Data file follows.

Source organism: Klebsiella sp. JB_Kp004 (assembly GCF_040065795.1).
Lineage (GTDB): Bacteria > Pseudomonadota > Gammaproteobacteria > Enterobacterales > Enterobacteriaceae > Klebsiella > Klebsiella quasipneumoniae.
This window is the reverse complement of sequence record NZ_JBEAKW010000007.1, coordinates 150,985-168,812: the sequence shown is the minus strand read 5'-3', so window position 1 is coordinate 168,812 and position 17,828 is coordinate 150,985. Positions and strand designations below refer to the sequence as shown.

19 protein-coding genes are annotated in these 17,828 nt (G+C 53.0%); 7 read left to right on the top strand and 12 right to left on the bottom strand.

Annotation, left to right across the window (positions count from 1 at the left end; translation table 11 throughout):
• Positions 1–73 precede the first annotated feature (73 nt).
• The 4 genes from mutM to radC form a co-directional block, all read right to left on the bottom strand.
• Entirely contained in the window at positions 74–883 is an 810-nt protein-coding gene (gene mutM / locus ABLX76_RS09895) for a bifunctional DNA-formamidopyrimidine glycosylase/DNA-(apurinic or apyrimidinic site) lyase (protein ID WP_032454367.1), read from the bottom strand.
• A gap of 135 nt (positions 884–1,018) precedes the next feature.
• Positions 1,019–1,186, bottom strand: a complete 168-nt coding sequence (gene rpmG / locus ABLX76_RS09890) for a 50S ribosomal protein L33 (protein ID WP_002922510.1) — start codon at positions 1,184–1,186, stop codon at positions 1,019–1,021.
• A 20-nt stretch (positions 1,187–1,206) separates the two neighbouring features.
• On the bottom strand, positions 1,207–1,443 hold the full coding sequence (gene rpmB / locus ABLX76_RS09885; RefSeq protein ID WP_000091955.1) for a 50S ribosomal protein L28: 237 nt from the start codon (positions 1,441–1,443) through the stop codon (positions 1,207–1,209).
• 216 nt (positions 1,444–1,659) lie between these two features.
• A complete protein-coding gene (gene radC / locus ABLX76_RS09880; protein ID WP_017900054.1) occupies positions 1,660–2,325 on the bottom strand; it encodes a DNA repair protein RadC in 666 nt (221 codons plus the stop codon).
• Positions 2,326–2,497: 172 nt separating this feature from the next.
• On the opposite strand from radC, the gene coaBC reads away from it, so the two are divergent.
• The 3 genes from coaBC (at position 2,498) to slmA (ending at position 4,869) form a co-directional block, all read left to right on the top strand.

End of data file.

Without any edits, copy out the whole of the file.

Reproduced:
Source organism: Klebsiella sp. JB_Kp004 (assembly GCF_040065795.1).
Lineage (GTDB): Bacteria > Pseudomonadota > Gammaproteobacteria > Enterobacterales > Enterobacteriaceae > Klebsiella > Klebsiella quasipneumoniae.
This window is the reverse complement of sequence record NZ_JBEAKW010000007.1, coordinates 150,985-168,812: the sequence shown is the minus strand read 5'-3', so window position 1 is coordinate 168,812 and position 17,828 is coordinate 150,985. Positions and strand designations below refer to the sequence as shown.

19 protein-coding genes are annotated in these 17,828 nt (G+C 53.0%); 7 read left to right on the top strand and 12 right to left on the bottom strand.

Annotation, left to right across the window (positions count from 1 at the left end; translation table 11 throughout):
• Positions 1–73 precede the first annotated feature (73 nt).
• The 4 genes from mutM to radC form a co-directional block, all read right to left on the bottom strand.
• Entirely contained in the window at positions 74–883 is an 810-nt protein-coding gene (gene mutM / locus ABLX76_RS09895) for a bifunctional DNA-formamidopyrimidine glycosylase/DNA-(apurinic or apyrimidinic site) lyase (protein ID WP_032454367.1), read from the bottom strand.
• A gap of 135 nt (positions 884–1,018) precedes the next feature.
• Positions 1,019–1,186, bottom strand: a complete 168-nt coding sequence (gene rpmG / locus ABLX76_RS09890) for a 50S ribosomal protein L33 (protein ID WP_002922510.1) — start codon at positions 1,184–1,186, stop codon at positions 1,019–1,021.
• A 20-nt stretch (positions 1,187–1,206) separates the two neighbouring features.
• On the bottom strand, positions 1,207–1,443 hold the full coding sequence (gene rpmB / locus ABLX76_RS09885; RefSeq protein ID WP_000091955.1) for a 50S ribosomal protein L28: 237 nt from the start codon (positions 1,441–1,443) through the stop codon (positions 1,207–1,209).
• 216 nt (positions 1,444–1,659) lie between these two features.
• A complete protein-coding gene (gene radC / locus ABLX76_RS09880; protein ID WP_017900054.1) occupies positions 1,660–2,325 on the bottom strand; it encodes a DNA repair protein RadC in 666 nt (221 codons plus the stop codon).
• Positions 2,326–2,497: 172 nt separating this feature from the next.
• On the opposite strand from radC, the gene coaBC reads away from it, so the two are divergent.
• The 3 genes from coaBC (at position 2,498) to slmA (ending at position 4,869) form a co-directional block, all read left to right on the top strand.